I have mixed feelings about James Cameron’s powerful movie the Game Changers, which I watched yesterday. It makes a convincing case for athletes to switch to a plant-based diet, to benefit their sporting results, general health, and even sexual performance.
It follows James Wilks, a US military instructor and former UFC fighter, as he recovers from a serious injury that left him unable to train for six months. He finds a recent study that concludes that, contrary to accepted wisdom, Roman gladiators ate little to no meat.
He flies to Austria to meet the researchers, and starts a longer quest to discover the views of dozens of the world’s strongest, fastest, and toughest athletes, as well as leading experts on athletics, nutrition, cardiology, haematology, genetics, anthropology, and forensic pathology.
The athletes he talks to include former bodybuilder Arnold Schwarzenegger, Formula One world champion Lewis Hamilton, US national cycling champion Dotsie Bausch, Australian 400m champion Morgan Mitchell, tennis champion Novak Djokovic, and world-record-holding strongman Patrick Babouman.
The movie’s website gamechangersmovie.com provides extra resources. A section on food covers core principles, protein, and plant-based recipes. A section on benefits covers maximising performance, optimising health, and the bigger picture.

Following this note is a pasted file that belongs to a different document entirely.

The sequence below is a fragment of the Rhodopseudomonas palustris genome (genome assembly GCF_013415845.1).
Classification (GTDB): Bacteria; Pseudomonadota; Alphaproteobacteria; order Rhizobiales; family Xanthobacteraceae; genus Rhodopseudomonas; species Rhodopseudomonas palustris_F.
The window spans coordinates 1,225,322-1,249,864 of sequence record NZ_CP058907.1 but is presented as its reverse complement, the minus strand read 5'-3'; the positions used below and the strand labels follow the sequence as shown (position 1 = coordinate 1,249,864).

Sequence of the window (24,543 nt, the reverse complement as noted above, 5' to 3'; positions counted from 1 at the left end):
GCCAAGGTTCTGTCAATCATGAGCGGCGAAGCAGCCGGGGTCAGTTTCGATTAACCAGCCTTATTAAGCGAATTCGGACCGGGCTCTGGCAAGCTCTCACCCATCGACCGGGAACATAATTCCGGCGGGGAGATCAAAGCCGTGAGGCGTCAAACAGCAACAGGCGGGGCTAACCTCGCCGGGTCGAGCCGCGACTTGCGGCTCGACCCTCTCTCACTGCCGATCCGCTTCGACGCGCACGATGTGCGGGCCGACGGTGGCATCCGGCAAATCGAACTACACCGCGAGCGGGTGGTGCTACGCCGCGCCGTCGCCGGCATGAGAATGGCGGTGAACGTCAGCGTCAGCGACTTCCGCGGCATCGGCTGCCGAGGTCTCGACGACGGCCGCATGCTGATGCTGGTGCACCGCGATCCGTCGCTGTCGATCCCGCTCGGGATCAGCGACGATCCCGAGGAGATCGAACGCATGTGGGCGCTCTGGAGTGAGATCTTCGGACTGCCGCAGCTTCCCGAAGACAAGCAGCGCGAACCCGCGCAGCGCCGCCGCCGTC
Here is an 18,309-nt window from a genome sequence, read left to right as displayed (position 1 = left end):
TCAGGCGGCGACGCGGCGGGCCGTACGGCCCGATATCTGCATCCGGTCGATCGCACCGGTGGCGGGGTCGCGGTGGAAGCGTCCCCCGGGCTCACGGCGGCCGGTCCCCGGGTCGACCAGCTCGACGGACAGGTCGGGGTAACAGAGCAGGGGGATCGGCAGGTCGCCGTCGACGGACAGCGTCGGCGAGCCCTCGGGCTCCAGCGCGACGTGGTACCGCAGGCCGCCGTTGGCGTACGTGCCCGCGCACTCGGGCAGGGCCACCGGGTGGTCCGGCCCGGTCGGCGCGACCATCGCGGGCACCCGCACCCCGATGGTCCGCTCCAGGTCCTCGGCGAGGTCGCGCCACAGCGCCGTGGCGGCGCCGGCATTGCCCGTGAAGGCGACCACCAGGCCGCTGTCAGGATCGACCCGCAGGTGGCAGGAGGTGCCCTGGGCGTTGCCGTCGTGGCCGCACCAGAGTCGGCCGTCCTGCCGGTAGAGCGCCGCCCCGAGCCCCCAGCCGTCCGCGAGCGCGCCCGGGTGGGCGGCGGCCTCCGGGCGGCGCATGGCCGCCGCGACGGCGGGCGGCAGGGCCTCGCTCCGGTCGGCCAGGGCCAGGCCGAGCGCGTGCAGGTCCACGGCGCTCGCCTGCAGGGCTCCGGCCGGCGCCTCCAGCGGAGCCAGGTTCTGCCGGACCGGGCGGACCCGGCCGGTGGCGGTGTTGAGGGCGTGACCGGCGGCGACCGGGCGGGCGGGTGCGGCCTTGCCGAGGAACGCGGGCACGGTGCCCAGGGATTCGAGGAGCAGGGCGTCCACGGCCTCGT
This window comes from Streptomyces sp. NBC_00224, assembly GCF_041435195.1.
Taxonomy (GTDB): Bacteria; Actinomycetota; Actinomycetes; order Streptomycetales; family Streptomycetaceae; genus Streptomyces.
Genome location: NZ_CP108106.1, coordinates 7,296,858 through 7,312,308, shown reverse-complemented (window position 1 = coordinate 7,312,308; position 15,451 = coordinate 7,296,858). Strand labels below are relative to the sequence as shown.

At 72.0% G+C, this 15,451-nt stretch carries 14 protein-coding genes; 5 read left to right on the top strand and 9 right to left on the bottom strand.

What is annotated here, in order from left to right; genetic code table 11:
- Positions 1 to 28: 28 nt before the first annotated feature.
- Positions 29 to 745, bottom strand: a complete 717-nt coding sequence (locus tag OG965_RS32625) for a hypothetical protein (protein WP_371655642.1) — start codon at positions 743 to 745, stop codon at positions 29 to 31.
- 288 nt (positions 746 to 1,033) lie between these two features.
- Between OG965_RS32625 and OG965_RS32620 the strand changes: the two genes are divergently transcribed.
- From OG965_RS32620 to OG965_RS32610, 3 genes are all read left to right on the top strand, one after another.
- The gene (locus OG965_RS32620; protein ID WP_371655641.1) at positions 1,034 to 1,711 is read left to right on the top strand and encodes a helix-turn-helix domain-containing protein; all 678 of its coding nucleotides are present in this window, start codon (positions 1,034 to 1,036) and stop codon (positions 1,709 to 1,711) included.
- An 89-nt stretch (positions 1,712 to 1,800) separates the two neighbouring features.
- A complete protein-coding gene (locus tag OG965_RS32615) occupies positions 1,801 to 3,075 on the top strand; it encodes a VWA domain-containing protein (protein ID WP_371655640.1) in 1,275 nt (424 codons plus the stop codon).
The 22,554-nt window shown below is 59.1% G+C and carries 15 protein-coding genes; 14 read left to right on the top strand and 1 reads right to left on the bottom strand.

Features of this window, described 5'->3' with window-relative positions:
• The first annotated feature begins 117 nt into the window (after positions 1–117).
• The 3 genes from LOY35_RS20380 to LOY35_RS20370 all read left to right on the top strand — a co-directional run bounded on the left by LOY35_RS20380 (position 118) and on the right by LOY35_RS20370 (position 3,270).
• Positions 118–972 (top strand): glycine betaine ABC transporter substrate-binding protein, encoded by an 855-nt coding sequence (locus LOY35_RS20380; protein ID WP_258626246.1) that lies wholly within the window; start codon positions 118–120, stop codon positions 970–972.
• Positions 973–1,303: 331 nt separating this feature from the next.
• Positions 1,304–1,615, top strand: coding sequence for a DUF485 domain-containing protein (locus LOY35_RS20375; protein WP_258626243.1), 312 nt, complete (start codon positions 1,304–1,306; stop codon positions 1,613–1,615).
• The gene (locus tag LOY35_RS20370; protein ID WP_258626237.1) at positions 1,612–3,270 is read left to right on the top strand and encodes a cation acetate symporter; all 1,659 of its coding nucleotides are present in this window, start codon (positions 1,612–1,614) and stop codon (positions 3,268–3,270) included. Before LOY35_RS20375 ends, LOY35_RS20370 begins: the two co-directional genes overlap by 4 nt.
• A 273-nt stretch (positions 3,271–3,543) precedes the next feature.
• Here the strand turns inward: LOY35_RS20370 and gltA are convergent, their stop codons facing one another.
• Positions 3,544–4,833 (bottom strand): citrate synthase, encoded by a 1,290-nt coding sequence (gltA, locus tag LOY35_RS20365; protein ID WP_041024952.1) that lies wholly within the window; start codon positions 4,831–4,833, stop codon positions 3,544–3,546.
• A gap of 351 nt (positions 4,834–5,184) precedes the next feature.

Will the Game Changers cause some people to stop eating meat? Yes, it will, if its target market sees it, and that will be a good thing. The movie dismantles many myths about humans needing meat for protein, and shows how eating meat can actually be bad for us.
Here comes the “but…”
But beyond our personal benefit, the movie’s only other message was that if we eat less meat, it would be good for the environment. There was almost no reference to the ethics of humans killing trillions of sentient beings every year for the convenience of our taste buds.
The main exception was Damien Mander, a former Australian Royal Navy Clearance Diver and Special Operations Military Sniper who now serves as Founder and CEO of the International Anti-Poaching Foundation.
Damien revealed that he finally saw the ethical contradiction between spending his days saving endangered wild animals from being killed by poachers, then going home in the evening and eating other animals for his dinner.
The movie’s website does not even reference this. Its section on the Bigger Picture merely addresses land use, water use, contamination, and air quality and emissions. It refers to animals as “livestock” and “middlemen” of protein, who are “consumed” with no mention of the injustice of killing them on an industrial scale.
The makers of the movie clearly chose to take this approach. Executive producer James Cameron is a vegan, so he understands the issues. Maybe they felt that it would be counterproductive to focus on the ethics, by potentially alienating people who might be convinced by other reasons.
But to me, it felt like a powerful lecture to slave owners in the nineteenth century, explaining how their plantations could run more efficiently and profitably without slaves, but with only passing reference to the injustice of owning slaves in the first place.